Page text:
The words we use to describe creatures, therefore, can serve as metaphors or symbols that enable us to have some knowledge of God. As I write this, I can look out the window of my office and through that window I can get some very limited understanding of the universe. Compared to the immensity of the universe, what I know by looking out that window is practically nothing. Even if I looked through many windows and in different directions, the knowledge of the universe I would attain will be skimpy at best. Modern technology has made it possible for astronauts  to see the earth from out in space. Even that is meager knowledge compared to the entire universe, and while their knowledge increases quantitatively (they see more), it decreases qualitatively (they see less clearly). They cannot from their place in space see the earth in detail that I can see through my window.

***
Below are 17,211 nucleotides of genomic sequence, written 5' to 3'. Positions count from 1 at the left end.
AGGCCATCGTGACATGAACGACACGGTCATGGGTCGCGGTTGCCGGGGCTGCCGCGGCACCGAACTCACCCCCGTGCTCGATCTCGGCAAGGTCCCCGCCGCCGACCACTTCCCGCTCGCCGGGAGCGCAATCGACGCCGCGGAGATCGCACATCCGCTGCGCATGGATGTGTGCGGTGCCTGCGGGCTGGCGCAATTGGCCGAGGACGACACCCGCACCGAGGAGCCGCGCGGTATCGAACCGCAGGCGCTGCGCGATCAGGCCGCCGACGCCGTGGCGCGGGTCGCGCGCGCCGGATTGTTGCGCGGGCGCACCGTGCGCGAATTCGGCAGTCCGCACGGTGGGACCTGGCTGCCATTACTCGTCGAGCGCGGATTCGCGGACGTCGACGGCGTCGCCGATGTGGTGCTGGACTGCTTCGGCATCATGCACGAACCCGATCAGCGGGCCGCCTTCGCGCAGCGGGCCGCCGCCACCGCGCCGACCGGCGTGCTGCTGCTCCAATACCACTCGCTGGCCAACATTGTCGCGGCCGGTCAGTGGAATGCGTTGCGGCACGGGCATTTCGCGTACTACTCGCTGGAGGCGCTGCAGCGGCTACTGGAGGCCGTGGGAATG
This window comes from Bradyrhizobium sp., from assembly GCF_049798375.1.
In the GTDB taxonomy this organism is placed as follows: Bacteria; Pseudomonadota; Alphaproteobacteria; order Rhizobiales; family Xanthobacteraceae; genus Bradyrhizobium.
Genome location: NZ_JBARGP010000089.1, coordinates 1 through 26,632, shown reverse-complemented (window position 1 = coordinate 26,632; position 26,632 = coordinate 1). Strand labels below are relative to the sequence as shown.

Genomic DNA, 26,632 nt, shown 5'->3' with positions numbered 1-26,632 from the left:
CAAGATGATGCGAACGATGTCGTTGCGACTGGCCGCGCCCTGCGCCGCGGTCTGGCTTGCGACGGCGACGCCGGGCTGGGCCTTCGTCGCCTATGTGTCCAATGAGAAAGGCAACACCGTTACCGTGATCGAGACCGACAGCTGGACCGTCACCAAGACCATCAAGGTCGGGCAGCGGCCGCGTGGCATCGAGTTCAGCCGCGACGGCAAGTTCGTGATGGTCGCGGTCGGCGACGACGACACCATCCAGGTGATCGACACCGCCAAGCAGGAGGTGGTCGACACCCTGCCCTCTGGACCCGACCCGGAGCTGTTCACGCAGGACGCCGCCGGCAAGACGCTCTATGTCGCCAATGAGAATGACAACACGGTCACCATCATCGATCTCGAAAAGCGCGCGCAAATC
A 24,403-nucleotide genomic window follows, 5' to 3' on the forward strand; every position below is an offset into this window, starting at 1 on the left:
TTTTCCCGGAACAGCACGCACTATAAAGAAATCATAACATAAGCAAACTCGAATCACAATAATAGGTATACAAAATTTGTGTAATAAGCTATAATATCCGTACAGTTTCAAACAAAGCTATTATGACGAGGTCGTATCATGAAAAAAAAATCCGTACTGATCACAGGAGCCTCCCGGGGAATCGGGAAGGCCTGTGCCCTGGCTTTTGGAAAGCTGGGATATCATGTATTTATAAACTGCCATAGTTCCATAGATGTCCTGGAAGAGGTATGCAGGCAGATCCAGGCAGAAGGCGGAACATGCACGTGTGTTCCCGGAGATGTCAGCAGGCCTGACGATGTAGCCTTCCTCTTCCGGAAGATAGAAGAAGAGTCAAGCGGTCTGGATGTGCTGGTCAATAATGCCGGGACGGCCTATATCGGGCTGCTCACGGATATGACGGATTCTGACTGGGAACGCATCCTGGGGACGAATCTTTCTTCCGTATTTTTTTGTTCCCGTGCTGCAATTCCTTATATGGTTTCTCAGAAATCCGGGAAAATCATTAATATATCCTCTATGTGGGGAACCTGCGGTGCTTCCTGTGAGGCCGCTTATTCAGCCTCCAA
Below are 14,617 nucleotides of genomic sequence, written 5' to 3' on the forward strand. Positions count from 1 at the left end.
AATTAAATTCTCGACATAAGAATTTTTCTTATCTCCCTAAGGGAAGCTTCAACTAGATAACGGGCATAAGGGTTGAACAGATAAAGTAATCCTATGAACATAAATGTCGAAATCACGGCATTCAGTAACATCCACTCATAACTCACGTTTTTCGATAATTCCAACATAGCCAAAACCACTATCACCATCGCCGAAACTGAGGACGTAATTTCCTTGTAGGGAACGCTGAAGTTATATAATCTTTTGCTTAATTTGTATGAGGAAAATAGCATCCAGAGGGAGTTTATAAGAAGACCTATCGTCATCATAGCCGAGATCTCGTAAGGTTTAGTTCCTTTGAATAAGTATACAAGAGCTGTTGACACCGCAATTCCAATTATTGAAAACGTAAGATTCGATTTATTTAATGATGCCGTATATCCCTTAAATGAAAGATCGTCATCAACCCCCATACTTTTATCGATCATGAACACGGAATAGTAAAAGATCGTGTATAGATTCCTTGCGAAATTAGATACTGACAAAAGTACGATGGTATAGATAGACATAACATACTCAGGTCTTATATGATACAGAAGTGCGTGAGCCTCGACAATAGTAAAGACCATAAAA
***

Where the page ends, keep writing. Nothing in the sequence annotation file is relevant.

The ideas, the concepts, the images, the symbols, the metaphors we use to describe God are like those windows through which we look out through the universe. They are images of created things  which, because there is “something of God” in them, can tell us something about God. Thus, in the image we have of a person we call “father” we can see something of God and hence can speak of God as “father.” (though some people have poor experiences of  “father” and for this reason find it difficult to describe God as “father”). In someone we call “mother” we can also experience “something of God” and, therefore, we can use the name “mother” to describe God. And there are many other images we can use, lover, spouse, guide, helper, to name a few. In a certain sense we can say “the more the merrier,” since each image, each concept, can give a different insight into God we can never know in any total sort of way.